Kramer: Quarantine and chill
David Kramer | Monday, March 30, 2020
I love the Sports Authority.
This heavily neglected column, normally buried within the crypts of Fighting Irish sports news and analysis, strikes a unique chord for its cultlike niche of readers. Make no mistake, the hidden gem of The Observer is not just an opinion exchange. It’s an intermission, if you will, a method for the madness consisting of scalding takes, tributes to beloved athletes and in-depth critiques with soap opera caliber sentiment.
But above all, perhaps the Sports Authority series serves as one ever-growing sports film, one that, if done right, can make us laugh, cry, and think within a mere moment.
With this absolutely crazy quarantine season smacking the nation in the face at full force, we are scrambling to find ways to satisfy our craving for sports beyond the lines of Notre Dame Stadium, Purcell Pavilion and Compton Family Ice Arena. What once thrived on campus as an integral part of the Notre Dame ethos now feels like a long-lost relative.
But never fear, our cousin’s ex-boyfriend’s sister’s Netflix password is here.
During this season of loss, we deserve some seriously heartwarming flicks, breaths of fresh air from the comfort of our couches. As a fearless leader in the most feel-good column of the Observer, I present my top 20 favorite sports movies to help us come together in spite of our social distance.
20. “Million Dollar Arm” (2014)
19. “Caddyshack” (1980)
18. “We Are Marshall” (2006)
17. “Major League” (1989)
16. “The Sandlot” (1993)
15. “Chariots of Fire” (1981)
14. “Bend It Like Beckham” (2002)
13. “Field of Dreams” (1989)
12. “The Way Back” (2020)
11. “Rocky” (1976)
10. “Semi-Pro” (2008) / “Talladega Nights: The Ballad of Ricky Bobby” (2006):
Will Ferrell, in all of his “car crash so bad you can’t take your eyes off of it” splendor, gives us a duo of unexplainably hilarious and endlessly quotable films about a struggling basketball team owner and a NASCAR driver that loves Fig Newtons. Directors Kent Alterman and Adam McKay tug on their respective sport’s cliches ad nauseam in a strangely captivating way. Look no further for your next favorite mindless movies of the COVID-19 season.
9. “The Greatest Game Ever Played” (2005)
Based on the book by Mark Frost, this childhood favorite presents the quintessential “unlikely hero” in Francis Ouimet, a blue-collar American amateur among white-collar giants in the British-dominated golf world. An astonishingly young, pre-“just DO it!” Shia LeBeouf brings this story to life with his maturity, resilience and heartfelt conversations with his caddy.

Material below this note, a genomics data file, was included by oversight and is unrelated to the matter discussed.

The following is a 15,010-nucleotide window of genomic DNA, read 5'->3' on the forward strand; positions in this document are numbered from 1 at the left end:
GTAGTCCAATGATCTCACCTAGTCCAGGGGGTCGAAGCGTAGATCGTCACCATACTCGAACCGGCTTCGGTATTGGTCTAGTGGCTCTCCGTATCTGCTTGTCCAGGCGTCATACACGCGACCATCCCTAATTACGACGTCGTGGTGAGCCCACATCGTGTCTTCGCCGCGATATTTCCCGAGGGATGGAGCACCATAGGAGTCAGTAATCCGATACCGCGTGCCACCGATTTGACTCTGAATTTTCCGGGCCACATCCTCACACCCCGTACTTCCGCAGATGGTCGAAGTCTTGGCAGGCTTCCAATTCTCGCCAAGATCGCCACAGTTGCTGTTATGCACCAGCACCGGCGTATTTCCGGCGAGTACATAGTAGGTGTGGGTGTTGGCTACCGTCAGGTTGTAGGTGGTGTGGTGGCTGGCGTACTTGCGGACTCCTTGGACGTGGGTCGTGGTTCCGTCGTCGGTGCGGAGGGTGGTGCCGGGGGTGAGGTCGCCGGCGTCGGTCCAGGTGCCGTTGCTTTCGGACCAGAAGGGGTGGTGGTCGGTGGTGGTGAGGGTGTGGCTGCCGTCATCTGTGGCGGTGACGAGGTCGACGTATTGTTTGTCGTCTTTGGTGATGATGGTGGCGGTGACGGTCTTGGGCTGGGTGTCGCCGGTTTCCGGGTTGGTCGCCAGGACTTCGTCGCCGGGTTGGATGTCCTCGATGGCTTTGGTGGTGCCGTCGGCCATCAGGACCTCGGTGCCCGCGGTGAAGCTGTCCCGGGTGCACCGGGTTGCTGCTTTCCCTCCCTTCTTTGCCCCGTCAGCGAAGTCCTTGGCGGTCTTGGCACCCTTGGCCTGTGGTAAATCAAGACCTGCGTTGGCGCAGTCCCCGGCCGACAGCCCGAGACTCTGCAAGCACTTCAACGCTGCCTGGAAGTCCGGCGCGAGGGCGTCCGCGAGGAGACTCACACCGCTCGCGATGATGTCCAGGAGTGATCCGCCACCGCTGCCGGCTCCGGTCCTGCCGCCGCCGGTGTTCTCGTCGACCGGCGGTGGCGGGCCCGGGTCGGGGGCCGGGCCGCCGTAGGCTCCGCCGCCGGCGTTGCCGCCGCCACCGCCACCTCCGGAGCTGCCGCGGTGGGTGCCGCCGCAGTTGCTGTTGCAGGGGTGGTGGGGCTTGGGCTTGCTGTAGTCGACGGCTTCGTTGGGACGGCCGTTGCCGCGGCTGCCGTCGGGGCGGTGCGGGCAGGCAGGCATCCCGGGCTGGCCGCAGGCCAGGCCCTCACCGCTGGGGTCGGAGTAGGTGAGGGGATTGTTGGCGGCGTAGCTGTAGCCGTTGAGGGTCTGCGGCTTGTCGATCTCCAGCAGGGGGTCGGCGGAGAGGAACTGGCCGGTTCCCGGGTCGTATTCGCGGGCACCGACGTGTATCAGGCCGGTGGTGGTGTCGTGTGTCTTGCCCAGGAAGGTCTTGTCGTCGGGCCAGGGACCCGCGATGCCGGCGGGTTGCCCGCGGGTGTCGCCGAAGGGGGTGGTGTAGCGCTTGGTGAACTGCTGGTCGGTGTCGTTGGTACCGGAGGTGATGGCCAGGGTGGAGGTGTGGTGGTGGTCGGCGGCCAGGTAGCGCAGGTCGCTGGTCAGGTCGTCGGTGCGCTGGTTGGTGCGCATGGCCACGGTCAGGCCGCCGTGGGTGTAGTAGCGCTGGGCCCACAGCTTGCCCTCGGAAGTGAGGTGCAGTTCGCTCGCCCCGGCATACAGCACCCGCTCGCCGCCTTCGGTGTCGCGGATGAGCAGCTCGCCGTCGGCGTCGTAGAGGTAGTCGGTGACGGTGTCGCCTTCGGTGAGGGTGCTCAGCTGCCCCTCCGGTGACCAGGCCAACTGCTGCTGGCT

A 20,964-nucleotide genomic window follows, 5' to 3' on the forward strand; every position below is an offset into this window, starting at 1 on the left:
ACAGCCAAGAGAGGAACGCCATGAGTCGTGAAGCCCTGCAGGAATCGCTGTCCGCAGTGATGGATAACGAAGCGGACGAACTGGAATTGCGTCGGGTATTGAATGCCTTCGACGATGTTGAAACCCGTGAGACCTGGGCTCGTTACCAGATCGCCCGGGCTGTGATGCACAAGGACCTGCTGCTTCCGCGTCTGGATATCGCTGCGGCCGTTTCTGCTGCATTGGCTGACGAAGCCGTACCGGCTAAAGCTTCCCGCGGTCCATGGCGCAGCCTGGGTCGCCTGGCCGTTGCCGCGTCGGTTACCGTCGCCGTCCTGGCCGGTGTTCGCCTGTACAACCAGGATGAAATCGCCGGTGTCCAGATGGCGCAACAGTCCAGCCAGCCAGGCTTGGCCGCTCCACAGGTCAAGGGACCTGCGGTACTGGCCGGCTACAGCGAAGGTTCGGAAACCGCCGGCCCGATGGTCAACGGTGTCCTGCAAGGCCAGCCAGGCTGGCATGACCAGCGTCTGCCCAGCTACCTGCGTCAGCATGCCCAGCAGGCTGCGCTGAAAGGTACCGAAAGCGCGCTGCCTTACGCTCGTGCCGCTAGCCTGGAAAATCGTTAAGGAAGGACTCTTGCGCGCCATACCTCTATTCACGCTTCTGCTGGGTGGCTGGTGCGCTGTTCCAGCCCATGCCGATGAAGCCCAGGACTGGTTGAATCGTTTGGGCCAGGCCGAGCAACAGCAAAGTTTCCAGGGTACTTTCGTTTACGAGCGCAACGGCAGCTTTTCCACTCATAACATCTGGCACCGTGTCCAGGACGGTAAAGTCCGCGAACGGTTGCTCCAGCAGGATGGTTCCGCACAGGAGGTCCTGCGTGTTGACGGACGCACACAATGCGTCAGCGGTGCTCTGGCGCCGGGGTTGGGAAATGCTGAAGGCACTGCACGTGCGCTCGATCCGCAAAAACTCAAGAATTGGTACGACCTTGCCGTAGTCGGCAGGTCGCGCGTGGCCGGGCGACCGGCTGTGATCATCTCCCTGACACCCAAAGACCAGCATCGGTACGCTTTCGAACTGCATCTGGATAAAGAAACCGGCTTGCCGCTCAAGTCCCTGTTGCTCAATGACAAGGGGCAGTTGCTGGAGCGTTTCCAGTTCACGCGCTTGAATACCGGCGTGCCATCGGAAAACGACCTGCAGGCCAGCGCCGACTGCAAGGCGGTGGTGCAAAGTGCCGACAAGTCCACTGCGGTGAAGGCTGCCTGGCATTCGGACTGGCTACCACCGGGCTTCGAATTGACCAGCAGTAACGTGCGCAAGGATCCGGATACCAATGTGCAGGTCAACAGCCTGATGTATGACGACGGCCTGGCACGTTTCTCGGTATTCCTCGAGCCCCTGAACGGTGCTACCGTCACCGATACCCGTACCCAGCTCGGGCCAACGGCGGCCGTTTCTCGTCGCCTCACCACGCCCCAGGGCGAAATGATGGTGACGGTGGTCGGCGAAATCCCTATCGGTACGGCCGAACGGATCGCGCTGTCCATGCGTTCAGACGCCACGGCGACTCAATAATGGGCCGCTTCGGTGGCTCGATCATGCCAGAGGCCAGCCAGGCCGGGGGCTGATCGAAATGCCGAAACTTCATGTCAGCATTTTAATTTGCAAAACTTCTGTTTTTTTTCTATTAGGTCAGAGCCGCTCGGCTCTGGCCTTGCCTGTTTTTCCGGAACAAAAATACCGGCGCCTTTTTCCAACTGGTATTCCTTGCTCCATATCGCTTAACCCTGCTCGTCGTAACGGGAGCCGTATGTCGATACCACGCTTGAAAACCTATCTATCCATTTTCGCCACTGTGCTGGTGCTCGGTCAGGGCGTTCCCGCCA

8. “A League of Their Own” (1992)
The most distinctive true story on my list, the star-studded portrayal of the All-American Girls Professional Baseball League during World War II proves much deeper than the original sex appeal of Madonna upon its release.
7. “Hoosiers” (1986)
George Walker’s depiction of “two types of dumb” is immortal, and the rest of the film stands as essential viewing for any basketball fan in Indiana. Gene Hackman gives us the best performance of his career as Coach Norman Dale, and the arsenal of ragtag scrappers in Hickory evolves as a beloved underdog.
6. “Rudy” (1993)
We know why.
5. “Remember the Titans” (2000)
With Denzel Washington shining at the peak of his career, the tale of the T.C. Williams Titans beautifully intersects race and sports, social pressure and fellowship, humor and social commentary. With a message that aged incredibly well, the highly quotable Coach Boone becomes a lovable trailblazer with a thirst for victory. And they blitzed all night.
4. “I, Tonya” (2017)
The greatest sports film of the past decade (save one), the adaptation of Tonya Harding’s hired assault of Nancy Kerrigan leaves us with more questions than answers. Harding’s interviews throughout the film makes her transparency and reliability as a narrator addictively challenging, and the sprinkled interactions between Harding and her mother, LaVona Golden, are some of the most hilarious put to film.
3. “Bull Durham” (1988)
Like Jerry Maguire, Bull Durham earns more reception as a romantic comedy than as a sports flick. But the iconic story of Crash Davis and Nuke LaLoosh presents a raw, down-to-earth look at sports stereotypes, a quality lost in films like Major League. Kevin Costner finds the delicate balance of thought-provoking sports comedy in provocative fashion.
2. “Miracle” (2004)
Kurt Russell makes Herb Brooks the most quotable coach in the realm of American sports. Legendary speech aside, the clash of battered college kids from Boston and Minnesota blurs the lines of former enemies and transforms a riveting group of “cone heads” into family. The greatest upset of the 20th century soars to even greater heights in this riveting look into the life of the man behind it all.
1. “Moneyball” (2011)
The soundtrack. The cinematography. The vibrant theatrics of Jonah Hill and Brad Pitt. The cinematic mastery behind Moneyball makes the movie so much more artistically expressive than your typical inelegant, bare-bones sports film. Writers Steve Zaillian and Aaron Sorkin weave such an intricate intensity into the storyline behind the 2002 Oakland Athletics that viewers are instinctively drawn to Billy Beane at his first tirade. Just enjoy the show.
The views expressed in this column are those of the author and not necessarily those of The Observer.